This may or may not be a valid analogy, but to me it seems that the black triangle is more tangible or powerful "forcefield" than the red.  The length of the red triangle weakens the pressure being applied to the dog's line.  Even worse, the red forcefield brings the dog's attention to a very viable off-course line.  At normal layering distance, the black triangle shows more pressure being brought to bear on the correct line.  Additionally, only one off-course obstacle is within the black forcefield.  Actually, if the handler moves a little more to the dog's left, an even stronger push to #6 is created.  If you'd like to play with this effect, load the info below into your Course Designer 3.  You can manipulate the triangles just like you would any obstacle.
Begin Course Designer Version 3 For a free viewer, go to www.coursedesigner.com/viewer AAJheJxF0W9Ik0EcB/Dv77nN9LGmQwwXm7cXmkEWlC2NlGSYiEVEFqFSIGyE1Bw8 W0S+kt4LKSq9DITeRQRp5AvZ6zDKFwtMQs0QqZhzmT3V9lz3+Nzw7sXd5773jztG npH6x01QhQiyksagAxqIMYrw8d+xi2+WFqoQKtd6mOejrvHbFAE2Kj9U9+QGCw1y YSeNLs3stmuQkeR49VwtD34Lb34te5V/JiZr+pES4B47Gz70vca/cmF52z8lpJka 7nYtn0yvHFtcPBKFM2wQejHDOuoOZgF+neSFxrzHC6UHhHAbnz+tbYjz1q5otkzZ rotOy56SF/2+OveIPaV1PSReUlJs0VvxgsawAI24yz5qOlBVtio7jmYxqhfVi3qz 7V9RYaRzEztFHUbjn6mS/XWx8lbsaxiGs2e7rQc/vb4daiRb78SW9z0rimFWT+X3 JJ+wD5tfannmqXuVuG5z23/L1eKa0Pi8/R2meF1BOBVwdELr+kU4rZQqhLOEJqVr okJmZ5Sm810mIaTkz2bkQ59VmjOflBCalfosq5TQovQcYR/hXIBfBSZFovJvOgL+ CJcyok3cONp9P5EMdsSjiaGGZPBm3LgbAO3l+CHmieWuxI3YwL3g5YGHUWNw6I6T /gfbbrA4 End Course Designer
The next time you run, may the force be with you.

Saturday, September 18, 2010

Of Otter Things - Hanover Bluff

Yesterday, Belle and I took a day off from agility, and went bumming with my DH.  We began our roadtrip by hitting two resale shops where I managed to snag a few items for one of my other hobbies--quilting.  Then we went to an Illinois DNR holding, Hanover Bluff.  My first visit to Hanover Bluff was almost four years ago.  Little did I know that two surprises were waiting for us today.

I am what my Wisconsin neighbors call a "Flatlander."  I spent most of my life in northeastern Illinois.  There are flatter sections in the state, but when I was growing up in Chicago, we considered the section of Foster Avenue just east of our grammar school to be a hill--the grade was somewhere between 5 to 10 degrees.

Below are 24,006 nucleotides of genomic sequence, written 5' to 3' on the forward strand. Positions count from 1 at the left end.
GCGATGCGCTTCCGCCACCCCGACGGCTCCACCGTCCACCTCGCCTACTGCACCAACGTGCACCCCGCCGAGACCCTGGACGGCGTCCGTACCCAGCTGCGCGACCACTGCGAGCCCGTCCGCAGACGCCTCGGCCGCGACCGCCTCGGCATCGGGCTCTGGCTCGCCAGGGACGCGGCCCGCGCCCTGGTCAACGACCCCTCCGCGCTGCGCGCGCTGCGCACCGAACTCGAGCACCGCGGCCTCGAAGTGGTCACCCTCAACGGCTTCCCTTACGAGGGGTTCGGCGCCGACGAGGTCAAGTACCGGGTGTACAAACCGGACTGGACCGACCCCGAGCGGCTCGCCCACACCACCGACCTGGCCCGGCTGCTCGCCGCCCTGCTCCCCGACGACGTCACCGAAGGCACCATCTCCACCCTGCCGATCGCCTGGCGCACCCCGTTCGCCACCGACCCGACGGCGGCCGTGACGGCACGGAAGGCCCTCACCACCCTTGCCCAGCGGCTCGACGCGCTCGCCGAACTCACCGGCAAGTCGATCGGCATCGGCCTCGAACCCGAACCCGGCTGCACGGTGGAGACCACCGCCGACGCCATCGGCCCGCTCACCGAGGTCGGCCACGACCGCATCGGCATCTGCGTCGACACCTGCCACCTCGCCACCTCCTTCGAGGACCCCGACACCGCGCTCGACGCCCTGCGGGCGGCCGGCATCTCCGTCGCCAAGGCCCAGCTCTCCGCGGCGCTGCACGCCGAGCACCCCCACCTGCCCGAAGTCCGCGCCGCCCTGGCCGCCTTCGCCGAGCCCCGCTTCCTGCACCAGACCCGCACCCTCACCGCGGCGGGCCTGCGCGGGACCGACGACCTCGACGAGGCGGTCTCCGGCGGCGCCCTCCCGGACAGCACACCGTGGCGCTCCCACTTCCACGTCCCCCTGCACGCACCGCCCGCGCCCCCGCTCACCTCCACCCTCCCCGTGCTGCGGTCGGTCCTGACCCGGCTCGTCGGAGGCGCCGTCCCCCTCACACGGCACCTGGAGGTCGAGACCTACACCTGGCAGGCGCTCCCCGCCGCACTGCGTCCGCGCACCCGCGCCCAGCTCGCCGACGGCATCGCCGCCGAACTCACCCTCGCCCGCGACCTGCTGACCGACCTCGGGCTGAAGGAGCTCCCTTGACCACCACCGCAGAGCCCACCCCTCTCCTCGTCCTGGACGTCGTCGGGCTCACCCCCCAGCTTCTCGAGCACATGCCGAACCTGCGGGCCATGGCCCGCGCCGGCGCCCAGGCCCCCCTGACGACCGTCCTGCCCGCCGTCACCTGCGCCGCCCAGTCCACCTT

Anyway, now I live in northwestern Illinois, and the countryside is quite scenic and in many places not very flat.  Additionally, there is no extensive system of county forest preserves out here.  This makes finding a scenic place to hike for my poor aging body challenging to say the least.  The closest state park is the Mississippi Palisades.  It is a beautiful park with many scenic views of the Mississippi.  However, "Palisades" is part of the name for a reason.  I am just to old to find joy in hiking grades that approach 35 degrees in areas.  

There are a few flat trails along the Mississippi, but their layouts are a little lacking in imagination.  Flat, but depressingly straight.  (I'm starting to sound like Goldilocks, aren't I?)  Some of them are excellent places to find birds during migration or to let Belle run, but none are spots that I would be excited to visit week after week.

Hanover Bluff though is another story.  The total site is 300+ acres, some of it being extremely steep and heavily wooded.  However, entering from South Hanover Road, you avoid the steep section.  There is a single track into the site that leads to a 16-acre lake.

View Larger Map

Once or twice, Ed and I have tried taking one of the small trails that we encountered along the single-track, but we always ended up back on the single-track either because that is where the side trail lead or because it was just to wet to continue on.

Yesterday, I spotted a sign indicating a trail that lead to the North Dam or some such thing.  (Never did find anything we could call a dam.)  We took the trail and for the first time ever we were able to hike right along the northern and eastern shore of the lake.

We had a great time hiking, and Belle had a great time swimming.  It was about 75 degrees, low humidity, sunny with a breeze--in short a perfect day.  But the most wonderful part of this hike was our spotting of a river otter!!!  I have only seen a river otter in the wild once (while canoeing on the Flambeau in Wisconsin).

When I spotted this guy, I thought it was a muskrat or a beaver, but it was making grunting noises and although it saw us, it didn't disappear.  Ed made noises back at the otter and it swam toward us, coming quite close!  How cool.  I had my camera so here are a couple of pictures.

Thursday, September 16, 2010

Agility in the Trees

I took Belle over to the local park this afternoon so that I could show you how we do tree agility.  Belle is four years old now, and we've been going to the park since she was about a year old so she could swim in the creek.  I started using the trees to teach her to send and to play with handling at a distance.  Here is a video of our playtime today.

The great thing about using trees for distance training is that you are much more likely to be playful about it.  If your handling is off or your dog fails to interpret your cue, no big deal.  Toss the toy or food tube and try again.  If the move you tried is too difficult make it easier to be successful:  break it down to simpler pieces, decrease the distance, whatever it takes.

Okay, stop reading, and go outside and play with your dog.

Our First "Successful" 15-Point Regular Run

This was an actual trial course that I set up two days ago in my yard.  I added the red jump to increase the number of variations I could work when sending Belle out away from me.  Because of the weave poles, it is actually easier to handle this course if you remain behind the 30 foot line.